Redwood City, CA — The San Mateo County Office of Education (SMCOE), in partnership with San Mateo County’s Behavioral Health and Recovery Services (BHRS) and 12 school districts, received a $6.0 million grant over four years from the state’s Mental Health Services Oversight and Accountability Commission to build the capacity of schools to provide mental health supports to their students.

Funded with resources allocated in the Mental Health Student Service Act, the grant will address student stress and trauma through social-emotional learning and resiliency building programs in 12 local school districts and specialized school-site behavioral health services in four school districts.

The 12 school districts, which include Bayshore Elementary, Burlingame, Cabrillo Unified, Hillsborough City, Jefferson Elementary, Jefferson Union High, Pacifica, Ravenswood City, San Bruno Park, San Carlos, San Mateo-Foster City, and Sequoia Union High, will receive evidence-based social emotional curriculum designed to strengthen school climate and improve student success. Those same districts will also receive trauma-informed, resiliency-focused training to improve staff well-being and their ability to serve students. The goal is to provide immediate support to all 12 districts, while also building capacity to continue the interventions after the grant has expired.

The grant will also support specialized school-site behavioral health services in four school districts that have few resources and face significant barriers in supporting mental health services for their students. These services will include a universal screener to assess the mental health needs of all students, culturally and racially responsive social-emotional learning curriculum, and on-site behavioral health supports and care coordination for those needing services outside of school hours.  The goal is to recognize symptoms early and proactively support students before symptoms become more chronic. SMCOE and its partners will document what they learn from the pilot districts, continue to seek additional grant funding, and promote successful strategies with all districts countywide.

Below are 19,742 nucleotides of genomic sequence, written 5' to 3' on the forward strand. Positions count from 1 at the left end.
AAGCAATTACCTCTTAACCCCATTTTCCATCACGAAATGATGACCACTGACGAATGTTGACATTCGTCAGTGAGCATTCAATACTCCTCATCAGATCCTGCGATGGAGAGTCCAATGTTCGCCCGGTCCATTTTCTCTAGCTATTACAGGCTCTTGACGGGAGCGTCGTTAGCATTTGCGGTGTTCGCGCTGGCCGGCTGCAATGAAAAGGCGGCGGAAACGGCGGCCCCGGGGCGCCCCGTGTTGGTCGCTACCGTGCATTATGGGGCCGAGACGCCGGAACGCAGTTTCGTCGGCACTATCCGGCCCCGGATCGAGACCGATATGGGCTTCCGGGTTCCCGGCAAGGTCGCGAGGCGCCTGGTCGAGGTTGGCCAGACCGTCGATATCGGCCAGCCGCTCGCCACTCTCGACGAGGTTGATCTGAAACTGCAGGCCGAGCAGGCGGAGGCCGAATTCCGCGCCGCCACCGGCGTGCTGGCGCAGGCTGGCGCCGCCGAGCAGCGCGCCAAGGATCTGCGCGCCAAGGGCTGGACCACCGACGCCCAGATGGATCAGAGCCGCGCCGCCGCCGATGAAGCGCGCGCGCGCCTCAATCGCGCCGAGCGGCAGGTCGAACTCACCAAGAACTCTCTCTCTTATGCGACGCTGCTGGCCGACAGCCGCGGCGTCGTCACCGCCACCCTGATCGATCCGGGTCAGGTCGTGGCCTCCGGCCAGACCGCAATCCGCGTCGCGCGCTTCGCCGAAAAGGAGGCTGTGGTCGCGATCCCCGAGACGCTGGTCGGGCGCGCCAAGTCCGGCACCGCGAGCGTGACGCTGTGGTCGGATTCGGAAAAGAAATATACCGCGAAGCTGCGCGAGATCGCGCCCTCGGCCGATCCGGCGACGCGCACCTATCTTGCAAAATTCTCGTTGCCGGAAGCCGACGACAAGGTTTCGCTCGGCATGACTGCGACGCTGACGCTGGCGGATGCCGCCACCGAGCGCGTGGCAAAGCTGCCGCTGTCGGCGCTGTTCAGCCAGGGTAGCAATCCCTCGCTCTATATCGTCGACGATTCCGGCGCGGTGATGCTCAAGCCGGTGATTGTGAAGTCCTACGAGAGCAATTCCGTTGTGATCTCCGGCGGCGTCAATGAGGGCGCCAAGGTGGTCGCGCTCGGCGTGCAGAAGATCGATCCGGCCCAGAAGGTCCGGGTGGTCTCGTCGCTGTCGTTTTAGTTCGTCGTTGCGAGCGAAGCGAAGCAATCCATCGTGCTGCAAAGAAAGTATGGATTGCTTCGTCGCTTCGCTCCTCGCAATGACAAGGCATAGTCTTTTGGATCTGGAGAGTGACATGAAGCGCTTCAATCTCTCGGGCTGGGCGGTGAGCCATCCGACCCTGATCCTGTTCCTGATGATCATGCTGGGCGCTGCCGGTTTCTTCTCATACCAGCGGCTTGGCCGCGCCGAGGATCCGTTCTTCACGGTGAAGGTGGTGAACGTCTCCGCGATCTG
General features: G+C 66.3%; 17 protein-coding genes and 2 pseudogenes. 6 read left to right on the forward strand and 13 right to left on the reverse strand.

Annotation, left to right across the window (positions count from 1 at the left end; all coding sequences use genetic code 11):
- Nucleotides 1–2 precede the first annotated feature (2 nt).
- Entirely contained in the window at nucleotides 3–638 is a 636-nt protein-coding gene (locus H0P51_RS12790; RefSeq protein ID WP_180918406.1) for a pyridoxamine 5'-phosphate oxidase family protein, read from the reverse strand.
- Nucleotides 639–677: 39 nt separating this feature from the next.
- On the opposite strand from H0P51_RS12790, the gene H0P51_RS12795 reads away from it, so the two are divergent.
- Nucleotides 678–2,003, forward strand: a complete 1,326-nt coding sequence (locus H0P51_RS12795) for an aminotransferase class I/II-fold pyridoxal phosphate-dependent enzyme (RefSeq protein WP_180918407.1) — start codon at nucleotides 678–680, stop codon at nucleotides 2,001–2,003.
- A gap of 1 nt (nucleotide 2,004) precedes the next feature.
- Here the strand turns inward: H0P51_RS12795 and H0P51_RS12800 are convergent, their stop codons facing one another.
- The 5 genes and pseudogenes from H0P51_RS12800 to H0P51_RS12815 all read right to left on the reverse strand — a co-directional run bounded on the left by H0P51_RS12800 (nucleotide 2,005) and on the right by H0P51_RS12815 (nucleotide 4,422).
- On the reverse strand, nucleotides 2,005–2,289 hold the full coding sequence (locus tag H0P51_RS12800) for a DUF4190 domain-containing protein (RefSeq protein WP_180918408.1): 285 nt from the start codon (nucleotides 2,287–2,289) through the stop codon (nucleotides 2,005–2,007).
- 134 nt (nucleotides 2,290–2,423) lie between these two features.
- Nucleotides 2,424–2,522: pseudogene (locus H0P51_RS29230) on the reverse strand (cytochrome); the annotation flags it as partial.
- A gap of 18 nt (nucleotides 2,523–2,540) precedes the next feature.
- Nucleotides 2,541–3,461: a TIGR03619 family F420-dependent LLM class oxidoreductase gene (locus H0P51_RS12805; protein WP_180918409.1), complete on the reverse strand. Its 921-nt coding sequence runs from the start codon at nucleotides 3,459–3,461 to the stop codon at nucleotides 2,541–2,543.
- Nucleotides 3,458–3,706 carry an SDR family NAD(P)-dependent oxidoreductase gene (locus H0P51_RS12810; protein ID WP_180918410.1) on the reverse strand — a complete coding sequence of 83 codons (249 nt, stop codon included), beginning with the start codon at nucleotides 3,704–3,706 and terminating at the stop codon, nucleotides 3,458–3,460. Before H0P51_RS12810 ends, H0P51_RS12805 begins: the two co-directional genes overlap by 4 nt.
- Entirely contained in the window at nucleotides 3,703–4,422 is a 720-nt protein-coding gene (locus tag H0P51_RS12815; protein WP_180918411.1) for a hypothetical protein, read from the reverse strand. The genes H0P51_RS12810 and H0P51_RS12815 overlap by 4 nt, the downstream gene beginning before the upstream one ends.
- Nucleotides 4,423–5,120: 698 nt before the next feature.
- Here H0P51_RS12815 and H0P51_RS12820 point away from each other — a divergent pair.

Due to San Mateo County’s high cost of living, many families struggle to meet their basic needs, causing considerable stress on students and their families. The COVID-19 pandemic exacerbated this situation, making it harder on families financially and more difficult for them to access mental health support and care. The grant will provide schools with tools, training, and support they can use to help meet these needs.

“Early identification and intervention are critical to supporting students’ mental health needs. This grant and our partnership with Behavioral Health and Recovery Services will help us assist schools in becoming better at identifying students who may be struggling and then providing needed support or referring families to organizations that can provide support,” explained San Mateo County Superintendent of Schools Nancy Magee. “With COVID-19 compounding the stress that students are experiencing, this grant comes at an important time.”

“I see firsthand the value of providing evidence-based early intervention programs to support the mental wellness of children, youth, and families,” said Ziomara Ochoa, Deputy Director Child and Youth Services, Behavioral Health and Recovery Services. “Convenient access to quality care and support plays an important role in the ability to detect and address mental health conditions early on.  We are excited to be partnering with the San Mateo County Office of Education to provide these much-needed services for students, and especially those from households with limited financial resources."


 The San Mateo County Office of Education is committed to ensuring excellence and equity in education by inspiring students, investing in teachers, invigorating leaders, and involving communities.